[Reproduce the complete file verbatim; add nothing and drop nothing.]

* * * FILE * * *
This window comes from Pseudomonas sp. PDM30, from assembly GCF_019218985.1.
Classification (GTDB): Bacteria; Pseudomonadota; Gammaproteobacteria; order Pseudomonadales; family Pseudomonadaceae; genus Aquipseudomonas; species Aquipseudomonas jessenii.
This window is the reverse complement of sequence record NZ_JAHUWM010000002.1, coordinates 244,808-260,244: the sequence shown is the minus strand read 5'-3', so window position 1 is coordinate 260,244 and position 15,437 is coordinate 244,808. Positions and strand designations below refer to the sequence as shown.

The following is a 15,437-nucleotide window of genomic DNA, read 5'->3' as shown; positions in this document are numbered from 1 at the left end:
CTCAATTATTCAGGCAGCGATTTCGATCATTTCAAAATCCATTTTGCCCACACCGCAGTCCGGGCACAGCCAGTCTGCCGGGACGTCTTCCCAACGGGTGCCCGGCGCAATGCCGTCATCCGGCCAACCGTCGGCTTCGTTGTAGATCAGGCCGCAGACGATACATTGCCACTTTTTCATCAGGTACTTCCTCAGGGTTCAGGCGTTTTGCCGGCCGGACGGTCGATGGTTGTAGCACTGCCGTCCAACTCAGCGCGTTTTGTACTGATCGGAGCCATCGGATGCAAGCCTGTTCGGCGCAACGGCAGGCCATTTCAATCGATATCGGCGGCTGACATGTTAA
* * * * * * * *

This window comes from Pseudomonas sp. PDM30, from assembly GCF_019218985.1.
Classification (GTDB): Bacteria; Pseudomonadota; Gammaproteobacteria; order Pseudomonadales; family Pseudomonadaceae; genus Aquipseudomonas; species Aquipseudomonas jessenii.
This window is the reverse complement of sequence record NZ_JAHUWM010000002.1, coordinates 244,808-260,244: the sequence shown is the minus strand read 5'-3', so window position 1 is coordinate 260,244 and position 15,437 is coordinate 244,808. Positions and strand designations below refer to the sequence as shown.

The following is a 15,437-nucleotide window of genomic DNA, read 5'->3' as shown; positions in this document are numbered from 1 at the left end:
CTCAATTATTCAGGCAGCGATTTCGATCATTTCAAAATCCATTTTGCCCACACCGCAGTCCGGGCACAGCCAGTCTGCCGGGACGTCTTCCCAACGGGTGCCCGGCGCAATGCCGTCATCCGGCCAACCGTCGGCTTCGTTGTAGATCAGGCCGCAGACGATACATTGCCACTTTTTCATCAGGTACTTCCTCAGGGTTCAGGCGTTTTGCCGGCCGGACGGTCGATGGTTGTAGCACTGCCGTCCAACTCAGCGCGTTTTGTACTGATCGGAGCCATCGGATGCAAGCCTGTTCGGCGCAACGGCAGGCCATTTCAATCGATATCGGCGGCTGACATGTTAA